A photographer for The Times accompanied Kurdish fighters as they entered Raqqa, the Syrian city that had been a stronghold of the militant group.
Our correspondents Anne Barnard and Hwaida Saad report: “With the fall of Raqqa, the Islamic State has lost the two most important cities of its self-declared caliphate in three months. It was pushed out of Mosul in July, and now holds only a fraction of the territory it once controlled.”
A model that China is happy with.
Other than Communist Party loyalists, few would consider Beijing’s internet controls a model for democratic societies. At the same time, China anticipated many of the questions now flummoxing governments from the U.S. to Germany to Indonesia.
Of the controversy over Russia’s influence in the American presidential election, an online “supervisor” for one of China’s biggest social media platforms said: “This kind of thing would not happen here.” (What gets censored? There are 68 categories of material.)
Today, President Xi Jinping, China’s most powerful leader in decades, opened the Communist Party congress. He is all but certain to receive a second five-year term.
Dark side of a self-help group.
Since the late 1990s, an estimated 16,000 people have enrolled in courses offered by Nxivm, an organization that says it offers a chance to achieve fulfillment by eliminating psychological and emotional barriers.
But scores of members are leaving, and interviews portray a group engaged in disturbing practices.
Our reporter in Albany, where the group is based, describes an initiation ritual in which women were required to submit naked photographs or other compromising materials. The women were then branded.
Several former members have asked the New York authorities to investigate the group’s practices, but officials have declined to pursue action.
“The Daily,” your audio news report.
In today’s show, we discuss how President Trump’s promise of “America First” has met the realities of manufacturing in the U.S.
Listen on a computer, an iOS device or an Android device.
• George Soros, the billionaire hedge fund manager and a major Democratic donor, has given $18 billion to his Open Society Foundations, which promotes democracy and human rights.
• The head of Amazon Studios, Roy Price, resigned days after a producer accused him of sexual harassment.
• Google placed ads linking to blatantly bogus stories on fact-checking sites created precisely to dispel falsehoods.
• U.S. stocks were mixed on Tuesday. Here’s a snapshot of global markets.
Tips, both new and old, for a more fulfilling life.
• Good relationships take commitment, compromise, forgiveness and, most of all, effort. Here’s some advice.
• We see others’ failures as courageous. We see our own as shameful. Why?
• Recipe of the day: Midweek dinner can be as simple as pasta with burst cherry tomatoes.
• Feeding eight on scraps.
In today’s 360 video, food shortages and rising inflation in Venezuela have forced one woman to provide for her family from the garbage of a supermarket.
• Innovation is all in the family.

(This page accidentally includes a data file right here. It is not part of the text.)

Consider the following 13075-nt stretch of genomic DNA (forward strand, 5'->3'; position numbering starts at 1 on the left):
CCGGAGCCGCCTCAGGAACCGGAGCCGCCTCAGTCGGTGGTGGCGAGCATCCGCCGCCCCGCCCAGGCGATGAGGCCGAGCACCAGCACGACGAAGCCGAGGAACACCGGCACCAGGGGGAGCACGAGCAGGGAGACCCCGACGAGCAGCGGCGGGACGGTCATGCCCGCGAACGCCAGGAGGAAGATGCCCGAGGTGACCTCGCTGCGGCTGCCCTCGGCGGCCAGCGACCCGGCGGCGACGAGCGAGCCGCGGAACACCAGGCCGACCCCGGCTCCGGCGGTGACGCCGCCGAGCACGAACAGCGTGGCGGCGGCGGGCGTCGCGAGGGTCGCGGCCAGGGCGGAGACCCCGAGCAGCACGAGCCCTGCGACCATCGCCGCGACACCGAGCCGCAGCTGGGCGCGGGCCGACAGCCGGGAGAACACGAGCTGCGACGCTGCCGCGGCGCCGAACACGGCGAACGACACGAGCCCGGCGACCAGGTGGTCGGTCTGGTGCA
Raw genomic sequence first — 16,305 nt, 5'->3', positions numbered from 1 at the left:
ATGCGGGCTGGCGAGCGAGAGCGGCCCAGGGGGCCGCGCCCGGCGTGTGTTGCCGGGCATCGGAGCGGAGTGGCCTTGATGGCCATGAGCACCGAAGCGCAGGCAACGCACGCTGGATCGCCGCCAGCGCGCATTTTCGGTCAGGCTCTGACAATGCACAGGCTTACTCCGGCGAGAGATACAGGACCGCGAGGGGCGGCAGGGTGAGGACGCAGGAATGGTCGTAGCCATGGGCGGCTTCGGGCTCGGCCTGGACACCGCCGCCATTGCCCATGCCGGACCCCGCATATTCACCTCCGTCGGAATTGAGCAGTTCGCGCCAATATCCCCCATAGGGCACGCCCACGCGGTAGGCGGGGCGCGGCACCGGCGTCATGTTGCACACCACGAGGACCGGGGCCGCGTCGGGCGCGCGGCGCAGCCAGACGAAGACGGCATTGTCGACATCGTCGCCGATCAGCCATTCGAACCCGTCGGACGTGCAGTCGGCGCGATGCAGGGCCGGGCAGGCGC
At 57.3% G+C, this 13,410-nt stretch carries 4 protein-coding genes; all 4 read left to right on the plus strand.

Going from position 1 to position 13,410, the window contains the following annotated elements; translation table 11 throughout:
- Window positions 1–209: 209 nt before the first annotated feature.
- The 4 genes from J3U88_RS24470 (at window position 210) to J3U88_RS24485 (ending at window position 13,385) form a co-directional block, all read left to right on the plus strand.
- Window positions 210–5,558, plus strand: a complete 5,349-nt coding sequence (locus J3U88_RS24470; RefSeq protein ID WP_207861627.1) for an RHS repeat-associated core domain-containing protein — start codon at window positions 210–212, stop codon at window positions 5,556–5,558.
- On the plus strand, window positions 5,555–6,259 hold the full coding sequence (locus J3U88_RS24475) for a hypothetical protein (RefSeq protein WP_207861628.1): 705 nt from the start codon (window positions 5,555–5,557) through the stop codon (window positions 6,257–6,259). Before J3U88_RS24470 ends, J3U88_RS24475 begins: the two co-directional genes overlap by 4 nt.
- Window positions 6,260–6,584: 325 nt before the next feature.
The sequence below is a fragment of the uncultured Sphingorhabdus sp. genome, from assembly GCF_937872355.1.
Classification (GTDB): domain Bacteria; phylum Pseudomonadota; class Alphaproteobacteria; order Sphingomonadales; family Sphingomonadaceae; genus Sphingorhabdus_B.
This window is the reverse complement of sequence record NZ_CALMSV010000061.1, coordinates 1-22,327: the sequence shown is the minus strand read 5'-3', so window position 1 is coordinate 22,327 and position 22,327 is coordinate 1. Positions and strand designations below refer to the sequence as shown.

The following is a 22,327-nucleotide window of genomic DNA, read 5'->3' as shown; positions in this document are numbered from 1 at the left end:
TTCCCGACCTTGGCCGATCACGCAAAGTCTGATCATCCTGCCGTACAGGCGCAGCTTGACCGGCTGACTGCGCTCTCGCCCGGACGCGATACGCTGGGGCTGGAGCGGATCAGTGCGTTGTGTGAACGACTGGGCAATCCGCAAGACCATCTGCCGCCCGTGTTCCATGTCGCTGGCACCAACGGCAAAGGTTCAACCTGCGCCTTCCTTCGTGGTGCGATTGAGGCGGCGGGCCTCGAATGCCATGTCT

In an effort to improve Americans’ diet, Kimbal Musk employs the same kind of ambition as his older brother, Elon.
“Food is this beautiful gift we give each other three times a day,” he’ll often tell a crowd, “but you couldn’t design a worse food system than what we have.”
• Of books …
“Lincoln in the Bardo,” by George Saunders, won the Man Booker Prize, the second year in a row that Britain’s most prestigious literary award has gone to an American.
• … and baseball.
In the major league playoffs, the Los Angeles Dodgers are one win away from the World Series after beating the Chicago Cubs, and the New York Yankees evened their series against the Houston Astros.
• Best of late-night TV.
Hey, it’s David Letterman!
• Quotation of the day.
“As women leaders in politics, in a state that postures itself as a leader in justice and equality, you might assume our experience has been different. It has not.”
— Legislators, senior legislative aides and lobbyists, in a letter denouncing what they described as pervasive sexual misconduct by powerful men working in and with the California Legislature.
As the U.S. national anthem played, they bowed their heads and prayed they wouldn’t be shot.
It was this week in 1968 that two African-American sprinters raised gloved fists during a medal presentation at the Summer Olympics in Mexico City, in a denunciation of racial discrimination.
The demonstration by Tommie Smith and John Carlos, who won the gold and bronze medals in the 200-meter dash, drew a quick reaction.
Under pressure from the International Olympic Committee — which wanted to avoid the politicization of the Games — the U.S. team dropped the two runners, who received death threats.
The silver medalist, Peter Norman of Australia, knew of his fellow Olympians’ plans; on the podium, all three wore badges of the Olympic Project for Human Rights, which was organized to protest racism in sports. Mr. Norman was ostracized after returning home.
In a memoir published in 2011, Mr. Carlos wrote: “If I shut my eyes, I can still feel the fire from those days. And if I open my eyes, I still see the fires all around me. I didn’t like the way the world was, and I believe that there need to be some changes about the way the world is.”
Thomas Furse contributed reporting.
Your Morning Briefing is published weekdays at 6 a.m. Eastern and updated all morning. Browse past briefings here.
If photographs appear out of order, please download the updated New York Times app from iTunes or Google Play.
What would you like to see here? Contact us at email@example.com.
You can get the briefing delivered to your inbox Sunday through Friday. We have four global editions, timed for the Americas, Europe, Asia and Australia. Check out our full range of free newsletters here.
Continue reading the main story